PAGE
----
Our church conversion project in Stroud is featured in an article on co-habitational projects in the UK.

Co-housing community – 18 residents
On a terraced street, walking distance from Stroud’s town centre, sit the UK’s first new-build “co-flats”. Eighteen people in eight single-owner-occupied flats and six rentals live inside a converted Unitarian church, complete with roof-top wind turbine. Set up in 2006 by co-housing developer David Michael, they are, in his words, a “tighter” version of their sister co-housing project, Springhill. Flats, which sell from £75,000 to £185,000, are each equipped with their own kitchen, lounge and balcony, but also come with communal facilities, including a car-share club, kitchen and laundry-room.
Residents sign up to co-housing principles, meaning they agree to carry out collective chores and contribute £140 a year to the car scheme, even if they cannot drive. They also pay a monthly fee of £25 a month to cover building insurance, maintenance and repair, and heating and lighting for the shared areas.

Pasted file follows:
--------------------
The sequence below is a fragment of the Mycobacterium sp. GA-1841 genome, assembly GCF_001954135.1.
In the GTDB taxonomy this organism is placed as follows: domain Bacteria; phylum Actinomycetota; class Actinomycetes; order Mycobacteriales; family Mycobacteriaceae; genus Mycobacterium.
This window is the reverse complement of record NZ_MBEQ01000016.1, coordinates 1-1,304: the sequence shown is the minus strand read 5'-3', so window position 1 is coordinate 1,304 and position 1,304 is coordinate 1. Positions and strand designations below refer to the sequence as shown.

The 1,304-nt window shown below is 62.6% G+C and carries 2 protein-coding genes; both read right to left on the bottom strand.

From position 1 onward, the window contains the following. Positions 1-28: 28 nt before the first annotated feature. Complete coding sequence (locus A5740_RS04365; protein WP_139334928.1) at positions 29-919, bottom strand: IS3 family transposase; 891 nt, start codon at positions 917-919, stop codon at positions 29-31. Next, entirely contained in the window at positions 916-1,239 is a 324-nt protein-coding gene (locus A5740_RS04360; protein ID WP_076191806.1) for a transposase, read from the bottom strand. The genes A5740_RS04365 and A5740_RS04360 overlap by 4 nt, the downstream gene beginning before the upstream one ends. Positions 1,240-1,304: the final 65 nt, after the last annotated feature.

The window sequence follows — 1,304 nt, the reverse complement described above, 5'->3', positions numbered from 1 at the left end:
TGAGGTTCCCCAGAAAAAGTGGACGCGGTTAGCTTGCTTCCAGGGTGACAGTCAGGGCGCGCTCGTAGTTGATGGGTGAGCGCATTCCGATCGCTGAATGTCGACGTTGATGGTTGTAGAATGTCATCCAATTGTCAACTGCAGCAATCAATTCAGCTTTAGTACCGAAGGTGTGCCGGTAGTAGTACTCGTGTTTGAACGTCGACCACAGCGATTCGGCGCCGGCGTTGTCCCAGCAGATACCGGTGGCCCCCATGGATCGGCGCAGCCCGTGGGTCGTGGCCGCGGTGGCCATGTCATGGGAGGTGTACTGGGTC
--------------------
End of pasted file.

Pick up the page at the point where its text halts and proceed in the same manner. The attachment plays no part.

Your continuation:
Peter Williams, 62, bought his flat for £92,000 four years ago. He took up Michael’s offer of a 20 per cent, interest-free mortgage and paid £73,600. Having never lived in a co-housing model before, he describes the arrangement as “jolly versatile”, but wishes, if anything, it were more communal.
“I like the principle of helping other people and we are all very fond of each other here,” he says, before adding that he is dating a resident across the hall. “I take out her rubbish and she reminds me to take out mine. She even paid one of the other tenant’s big debts when he forgot to. The biggest problem we have here is petty: it’s the collection of laundry money.” ”